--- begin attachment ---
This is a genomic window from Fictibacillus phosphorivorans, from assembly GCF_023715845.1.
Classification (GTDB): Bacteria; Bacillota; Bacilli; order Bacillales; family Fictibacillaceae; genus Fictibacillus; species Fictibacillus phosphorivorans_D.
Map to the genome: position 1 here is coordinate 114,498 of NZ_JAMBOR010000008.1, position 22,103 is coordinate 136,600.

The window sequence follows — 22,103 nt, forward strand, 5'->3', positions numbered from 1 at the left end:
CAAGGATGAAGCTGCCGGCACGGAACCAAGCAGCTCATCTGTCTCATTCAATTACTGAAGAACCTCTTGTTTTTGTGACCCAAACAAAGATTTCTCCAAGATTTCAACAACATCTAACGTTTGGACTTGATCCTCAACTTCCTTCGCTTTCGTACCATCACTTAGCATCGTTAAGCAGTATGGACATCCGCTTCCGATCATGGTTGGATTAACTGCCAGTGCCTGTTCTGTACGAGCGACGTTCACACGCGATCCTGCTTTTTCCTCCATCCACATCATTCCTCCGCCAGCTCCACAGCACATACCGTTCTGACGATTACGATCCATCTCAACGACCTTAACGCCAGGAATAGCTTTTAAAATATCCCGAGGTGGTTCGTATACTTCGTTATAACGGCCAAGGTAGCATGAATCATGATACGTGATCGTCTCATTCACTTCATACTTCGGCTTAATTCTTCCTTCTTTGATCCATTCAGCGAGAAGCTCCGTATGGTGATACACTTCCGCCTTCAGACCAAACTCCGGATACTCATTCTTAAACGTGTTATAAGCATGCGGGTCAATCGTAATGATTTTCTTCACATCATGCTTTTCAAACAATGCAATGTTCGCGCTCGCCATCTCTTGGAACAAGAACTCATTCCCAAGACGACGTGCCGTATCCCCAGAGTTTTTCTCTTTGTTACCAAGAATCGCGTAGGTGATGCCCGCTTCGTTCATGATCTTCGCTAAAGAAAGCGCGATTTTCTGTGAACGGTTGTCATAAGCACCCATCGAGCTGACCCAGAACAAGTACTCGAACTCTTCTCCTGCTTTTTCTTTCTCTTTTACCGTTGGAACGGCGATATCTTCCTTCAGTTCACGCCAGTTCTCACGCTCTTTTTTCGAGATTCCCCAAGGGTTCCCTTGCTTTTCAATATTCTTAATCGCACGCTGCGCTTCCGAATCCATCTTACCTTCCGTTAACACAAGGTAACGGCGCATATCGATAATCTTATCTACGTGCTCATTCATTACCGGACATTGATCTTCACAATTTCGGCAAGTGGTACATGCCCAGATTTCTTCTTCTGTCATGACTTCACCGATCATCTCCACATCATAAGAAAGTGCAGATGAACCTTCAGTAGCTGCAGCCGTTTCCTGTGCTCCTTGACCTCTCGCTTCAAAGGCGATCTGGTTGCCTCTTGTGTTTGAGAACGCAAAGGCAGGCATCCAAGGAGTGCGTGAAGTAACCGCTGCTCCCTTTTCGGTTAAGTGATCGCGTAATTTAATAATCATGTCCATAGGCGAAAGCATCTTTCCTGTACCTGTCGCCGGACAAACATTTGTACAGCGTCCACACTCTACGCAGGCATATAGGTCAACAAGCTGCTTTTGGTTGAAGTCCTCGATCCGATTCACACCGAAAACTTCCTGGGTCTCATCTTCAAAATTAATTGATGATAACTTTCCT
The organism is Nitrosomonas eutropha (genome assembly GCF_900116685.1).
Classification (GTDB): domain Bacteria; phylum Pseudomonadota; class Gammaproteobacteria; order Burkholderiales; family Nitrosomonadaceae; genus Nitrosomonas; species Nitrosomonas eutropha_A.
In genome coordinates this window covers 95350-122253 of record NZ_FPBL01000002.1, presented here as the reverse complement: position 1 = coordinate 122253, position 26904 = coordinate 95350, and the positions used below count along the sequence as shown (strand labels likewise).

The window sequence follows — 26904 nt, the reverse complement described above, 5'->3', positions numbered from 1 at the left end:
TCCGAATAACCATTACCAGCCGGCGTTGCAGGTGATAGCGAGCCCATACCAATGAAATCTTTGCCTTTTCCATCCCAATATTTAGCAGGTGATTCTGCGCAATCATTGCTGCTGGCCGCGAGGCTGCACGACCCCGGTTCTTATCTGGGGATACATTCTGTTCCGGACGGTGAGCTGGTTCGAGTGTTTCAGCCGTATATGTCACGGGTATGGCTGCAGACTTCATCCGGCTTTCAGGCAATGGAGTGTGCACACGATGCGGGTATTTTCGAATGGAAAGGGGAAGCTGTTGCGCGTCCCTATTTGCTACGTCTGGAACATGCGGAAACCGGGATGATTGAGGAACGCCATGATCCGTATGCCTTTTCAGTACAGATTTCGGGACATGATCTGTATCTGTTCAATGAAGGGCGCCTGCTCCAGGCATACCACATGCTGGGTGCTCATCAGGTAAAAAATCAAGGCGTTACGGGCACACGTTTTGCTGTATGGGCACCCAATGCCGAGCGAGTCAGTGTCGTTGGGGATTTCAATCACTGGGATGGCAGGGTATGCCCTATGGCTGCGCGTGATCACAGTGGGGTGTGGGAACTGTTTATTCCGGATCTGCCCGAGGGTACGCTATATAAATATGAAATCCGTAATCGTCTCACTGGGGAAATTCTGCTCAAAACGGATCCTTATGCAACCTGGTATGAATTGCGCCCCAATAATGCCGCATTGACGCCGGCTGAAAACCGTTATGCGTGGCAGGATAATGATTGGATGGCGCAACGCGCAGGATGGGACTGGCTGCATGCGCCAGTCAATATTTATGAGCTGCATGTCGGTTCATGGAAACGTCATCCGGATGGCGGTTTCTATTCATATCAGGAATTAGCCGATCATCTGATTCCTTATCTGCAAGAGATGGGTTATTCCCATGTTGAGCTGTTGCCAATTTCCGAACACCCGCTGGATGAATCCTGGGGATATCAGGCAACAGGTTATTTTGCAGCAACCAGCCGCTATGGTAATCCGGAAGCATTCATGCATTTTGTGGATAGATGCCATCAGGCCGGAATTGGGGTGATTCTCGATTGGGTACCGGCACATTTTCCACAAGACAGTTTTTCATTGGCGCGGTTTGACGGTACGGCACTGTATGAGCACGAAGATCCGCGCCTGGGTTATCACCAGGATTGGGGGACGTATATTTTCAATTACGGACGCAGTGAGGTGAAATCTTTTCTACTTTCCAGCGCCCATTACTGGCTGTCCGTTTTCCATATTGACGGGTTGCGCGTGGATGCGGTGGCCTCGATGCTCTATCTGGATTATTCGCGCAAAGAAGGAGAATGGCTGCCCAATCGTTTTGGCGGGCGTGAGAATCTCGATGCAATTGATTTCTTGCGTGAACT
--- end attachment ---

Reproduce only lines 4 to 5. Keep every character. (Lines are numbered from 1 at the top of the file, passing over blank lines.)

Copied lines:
The window sequence follows — 22,103 nt, forward strand, 5'->3', positions numbered from 1 at the left end:
CAAGGATGAAGCTGCCGGCACGGAACCAAGCAGCTCATCTGTCTCATTCAATTACTGAAGAACCTCTTGTTTTTGTGACCCAAACAAAGATTTCTCCAAGATTTCAACAACATCTAACGTTTGGACTTGATCCTCAACTTCCTTCGCTTTCGTACCATCACTTAGCATCGTTAAGCAGTATGGACATCCGCTTCCGATCATGGTTGGATTAACTGCCAGTGCCTGTTCTGTACGAGCGACGTTCACACGCGATCCTGCTTTTTCCTCCATCCACATCATTCCTCCGCCAGCTCCACAGCACATACCGTTCTGACGATTACGATCCATCTCAACGACCTTAACGCCAGGAATAGCTTTTAAAATATCCCGAGGTGGTTCGTATACTTCGTTATAACGGCCAAGGTAGCATGAATCATGATACGTGATCGTCTCATTCACTTCATACTTCGGCTTAATTCTTCCTTCTTTGATCCATTCAGCGAGAAGCTCCGTATGGTGATACACTTCCGCCTTCAGACCAAACTCCGGATACTCATTCTTAAACGTGTTATAAGCATGCGGGTCAATCGTAATGATTTTCTTCACATCATGCTTTTCAAACAATGCAATGTTCGCGCTCGCCATCTCTTGGAACAAGAACTCATTCCCAAGACGACGTGCCGTATCCCCAGAGTTTTTCTCTTTGTTACCAAGAATCGCGTAGGTGATGCCCGCTTCGTTCATGATCTTCGCTAAAGAAAGCGCGATTTTCTGTGAACGGTTGTCATAAGCACCCATCGAGCTGACCCAGAACAAGTACTCGAACTCTTCTCCTGCTTTTTCTTTCTCTTTTACCGTTGGAACGGCGATATCTTCCTTCAGTTCACGCCAGTTCTCACGCTCTTTTTTCGAGATTCCCCAAGGGTTCCCTTGCTTTTCAATATTCTTAATCGCACGCTGCGCTTCCGAATCCATCTTACCTTCCGTTAACACAAGGTAACGGCGCATATCGATAATCTTATCTACGTGCTCATTCATTACCGGACATTGATCTTCACAATTTCGGCAAGTGGTACATGCCCAGATTTCTTCTTCTGTCATGACTTCACCGATCATCTCCACATCATAAGAAAGTGCAGATGAACCTTCAGTAGCTGCAGCCGTTTCCTGTGCTCCTTGACCTCTCGCTTCAAAGGCGATCTGGTTGCCTCTTGTGTTTGAGAACGCAAAGGCAGGCATCCAAGGAGTGCGTGAAGTAACCGCTGCTCCCTTTTCGGTTAAGTGATCGCGTAATTTAATAATCATGTCCATAGGCGAAAGCATCTTTCCTGTACCTGTCGCCGGACAAACATTTGTACAGCGTCCACACTCTACGCAGGCATATAGGTCAACAAGCTGCTTTTGGTTGAAGTCCTCGATCCGATTCACACCGAAAACTTCCTGGGTCTCATCTTCAAAATTAATTGATGATAACTTTCCT